Deir el-Bahari: Temple of Hatshepsut (Egypt)
Dates of work: 30 September 2012 – 7 April 2013
Director: Dr. Zbigniew E. Szafrański, egyptologist, archaeologist (Research Center in Cairo, PCMA UW)
Deputy Director: Assoc. Prof. Mirosław Barwik, egyptologist (Institute of Archaeology, University of Warsaw)
MSA representatives: Sayed Mohamed El-Gorani Basri, Mahmud Al-Azab Ad-Alrazeq, Esra Mohamed, Omar Fathi Hassan
Egyptologists: Dorota Czerwik (independent), Aleksandra Hallmann-Mikołajczak (bursary, PCMA UW), Jadwiga Iwaszczuk (PhD candidate, Institute of Mediterranean and Oriental Cultures, Polish Academy of Sciences), Katarzyna Kapiec (Antiquity of Southeastern Europe Research Center, University of Warsaw), Cynthia May-Sheikholeslami (American University in Cairo), Agnieszka Niemirka (National Heritage Board of Poland), Dr. Frédéric Payraudeau and Dr. Chloé Rigazzoli (both Institut français d’archéologie orientale, Cairo), Dr. Aleksiej Shukanau (bursary, Institut français d’archéologie orientale, Cairo), Agata Smilgin (independent), Dr. Anastasiia Stupko-Lubczyńska (Institute of Mediterranean and Oriental Cultures, Polish Academy of Sciences), Dr. André Veldmeijer (Netherlands-Flemish Institute in Cairo), Dawid Wieczorek (PhD candidate, University of Warsaw; Institute of Mediterranean and Oriental Cultures, Polish Academy of Sciences)Architects: Aleksandra Brzozowska, Mariusz Caban, Dr. Teresa Dziedzic, Karolina Majdzik (all four Wrocław University of Technology) and Andrzej Kwaśnica (independent)
Architects: Aleksandra Brzozowska, Mariusz Caban, Dr. Teresa Dziedzic, Karolina Majdzik (all four Wrocław University of Technology) and Andrzej Kwaśnica (independent)
Conservators: Rajmund Gazda, Maria Lulkiewicz, Andrzej Sośnierz, Sara Hejke, Marta Zaborowska (all freelance), Wojciech Myjak (Ministry of Culture and National Heritage, Poland)
Archaeologists: Piotr Czerkwiński (PhD candidate, Antiquity of Southeastern Europe Research Center, University of Warsaw), Robert Ryndziewicz, Katarzyna Bartoś, Kamila Braulińska (all independent)
Engineers: Mieczysław Michiewicz (freelance), Mariusz Dybich (Research Center in Cairo, PCMA UW)
Photographer: Maciej Jawornicki (freelance)
Documentalists: Marek Puszkarski (PCMA UW), Dorota Mazanek (bursary, PCMA UW)
Student-trainees: Anastazja Golijewskaja, Piotr Sójka (both bursaries, PCMA UW), Sergio Alarcón Robledo (architecture student, Universidad Politécnica de Madrid), Anna Kubicka (architecture student, Wrocław University of Technology)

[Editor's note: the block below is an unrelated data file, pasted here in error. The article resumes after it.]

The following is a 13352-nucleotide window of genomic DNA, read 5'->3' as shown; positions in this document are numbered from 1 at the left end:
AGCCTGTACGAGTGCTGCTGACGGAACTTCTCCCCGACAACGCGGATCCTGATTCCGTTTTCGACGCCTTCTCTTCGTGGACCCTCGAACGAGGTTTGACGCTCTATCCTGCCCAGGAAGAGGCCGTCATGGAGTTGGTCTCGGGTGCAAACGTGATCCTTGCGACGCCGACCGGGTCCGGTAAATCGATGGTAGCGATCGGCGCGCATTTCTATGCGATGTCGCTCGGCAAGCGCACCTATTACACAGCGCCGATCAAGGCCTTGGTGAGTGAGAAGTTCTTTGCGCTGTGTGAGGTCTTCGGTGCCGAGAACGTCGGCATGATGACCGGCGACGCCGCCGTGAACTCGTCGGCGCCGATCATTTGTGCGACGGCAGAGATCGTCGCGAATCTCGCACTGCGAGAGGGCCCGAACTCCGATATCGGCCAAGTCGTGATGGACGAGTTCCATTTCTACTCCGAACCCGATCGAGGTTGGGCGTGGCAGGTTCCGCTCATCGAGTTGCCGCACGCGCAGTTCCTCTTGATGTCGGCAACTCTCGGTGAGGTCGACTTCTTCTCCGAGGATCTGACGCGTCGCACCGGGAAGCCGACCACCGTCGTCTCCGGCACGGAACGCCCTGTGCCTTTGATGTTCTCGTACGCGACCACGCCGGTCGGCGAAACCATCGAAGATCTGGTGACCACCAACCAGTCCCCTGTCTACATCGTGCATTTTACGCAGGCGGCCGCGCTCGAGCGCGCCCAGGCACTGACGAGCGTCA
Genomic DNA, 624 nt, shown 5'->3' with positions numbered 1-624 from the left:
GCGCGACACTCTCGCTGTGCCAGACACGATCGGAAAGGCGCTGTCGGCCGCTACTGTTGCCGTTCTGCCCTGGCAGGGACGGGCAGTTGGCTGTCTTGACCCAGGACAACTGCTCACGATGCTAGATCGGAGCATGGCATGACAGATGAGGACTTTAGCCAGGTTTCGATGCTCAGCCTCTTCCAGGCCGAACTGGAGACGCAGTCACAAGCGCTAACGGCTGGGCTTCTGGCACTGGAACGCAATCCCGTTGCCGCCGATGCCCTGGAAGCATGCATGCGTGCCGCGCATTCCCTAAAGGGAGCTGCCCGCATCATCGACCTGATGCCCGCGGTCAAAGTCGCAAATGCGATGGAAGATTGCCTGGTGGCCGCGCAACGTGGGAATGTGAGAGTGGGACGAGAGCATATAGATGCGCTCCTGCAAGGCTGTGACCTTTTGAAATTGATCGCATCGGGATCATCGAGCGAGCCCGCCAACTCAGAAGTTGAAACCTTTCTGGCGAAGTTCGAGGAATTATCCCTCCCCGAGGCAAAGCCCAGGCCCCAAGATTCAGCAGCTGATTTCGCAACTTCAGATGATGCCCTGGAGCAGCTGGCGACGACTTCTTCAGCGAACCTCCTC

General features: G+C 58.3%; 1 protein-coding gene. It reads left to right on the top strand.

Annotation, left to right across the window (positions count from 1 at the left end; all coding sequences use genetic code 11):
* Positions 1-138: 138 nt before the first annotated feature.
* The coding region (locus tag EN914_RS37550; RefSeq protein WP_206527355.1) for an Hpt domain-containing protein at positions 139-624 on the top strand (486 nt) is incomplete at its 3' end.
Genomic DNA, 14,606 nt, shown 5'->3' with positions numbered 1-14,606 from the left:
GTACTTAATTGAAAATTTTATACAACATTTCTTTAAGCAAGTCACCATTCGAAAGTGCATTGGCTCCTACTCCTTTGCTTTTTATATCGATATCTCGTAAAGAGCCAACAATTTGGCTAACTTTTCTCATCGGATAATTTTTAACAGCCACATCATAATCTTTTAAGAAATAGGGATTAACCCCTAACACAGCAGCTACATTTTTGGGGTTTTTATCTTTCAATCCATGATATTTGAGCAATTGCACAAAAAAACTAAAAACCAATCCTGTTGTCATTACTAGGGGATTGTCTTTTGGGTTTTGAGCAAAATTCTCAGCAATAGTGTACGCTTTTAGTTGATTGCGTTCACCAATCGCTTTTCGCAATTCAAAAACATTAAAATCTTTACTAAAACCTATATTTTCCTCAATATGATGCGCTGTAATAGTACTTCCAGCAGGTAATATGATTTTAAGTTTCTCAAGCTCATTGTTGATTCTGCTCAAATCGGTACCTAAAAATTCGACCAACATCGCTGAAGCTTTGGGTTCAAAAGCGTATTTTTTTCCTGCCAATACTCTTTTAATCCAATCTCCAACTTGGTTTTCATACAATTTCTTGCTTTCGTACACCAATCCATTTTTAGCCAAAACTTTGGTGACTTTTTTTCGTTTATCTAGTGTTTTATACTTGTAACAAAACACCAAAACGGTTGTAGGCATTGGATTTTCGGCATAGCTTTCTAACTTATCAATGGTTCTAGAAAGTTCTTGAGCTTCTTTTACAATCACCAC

Registrar: Sarah Fortune (student, University of Manchester)
(Joint description of season 2012 and 2013)
Flagship project at the Temple of Hatshepsut in Deir el-Bahari continued its current work, encompassing on one hand archaeological, egyptological and epigraphic research and on the other, full-scale conservation and restoration based on the results of the research. The Royal Mortuary Cult Complex is the focus of work at present with most of the activities concentrated inside the Chapel of Hatshepsut (among others, installation of a three-layered tempered-glass trapdoor in the opening of the shaft of Tomb VIII (S.7A/82) from the Twenty-third Dynasty, furnished with a ladder down into the tomb and a lighting system).
A pilot restoration project concerning the sandstone sphinxes of Hatshepsut was implemented as well, as was the restoration of the Osiride statues in the facade of the Upper (Coronation) Portico. Trenches were excavated to the east of the northern T-shaped pond (S.1/12), to check the ground under the restored sandstone sphinxes of Hatshepsut. Among others, Tomb II in the rock-cliff face behind the Temple of Tuthmosis III was re-explored, yielding remnants of grave goods (inscribed shrouds, pottery and coffins) which placed the origins of the tomb in the early Twenty-sixth Dynasty. Ground Penetrating Radar (GPR) surveys were carried out in the three temple terraces.
Documentation proceeded in the Royal Mortuary Cult Complex as well as in the Bark Hall of the Main Sanctuary of Amun-Re, where verification of earlier drawings was the main focus. Graffiti and building dipinti were documented and studied. Outside the Temple of Hatshepsut, a study of representations of private costume in Egyptian art from the Twenty-fifth to the Thirty-first Dynasty in the tombs of Asasif was carried out in TT Nos 27, 33, 34, 36, 196, 279, 312 and 414. Graffiti in tombs on the northern slopes of Asasif (TT Nos 240, 281, 308, 310, 311, 313, 314, 315, 316, 353, 358; and tombs MMA Nos 504 (Carter # 82), 506, 507, 511, 512, 514, 515; Tomb MMA 504 was closed with an iron gate) were documented and studied. More than 800 block fragments from the Temple of Tuthmosis I (Khnenemet-ankh), identified in the tomb-storeroom (MMA 828), located behind the Mission’s dig-house, were documented in preparation for a theoretical reconstruction project.
[Text: Polish Archaeology in the Mediterranean 24/1]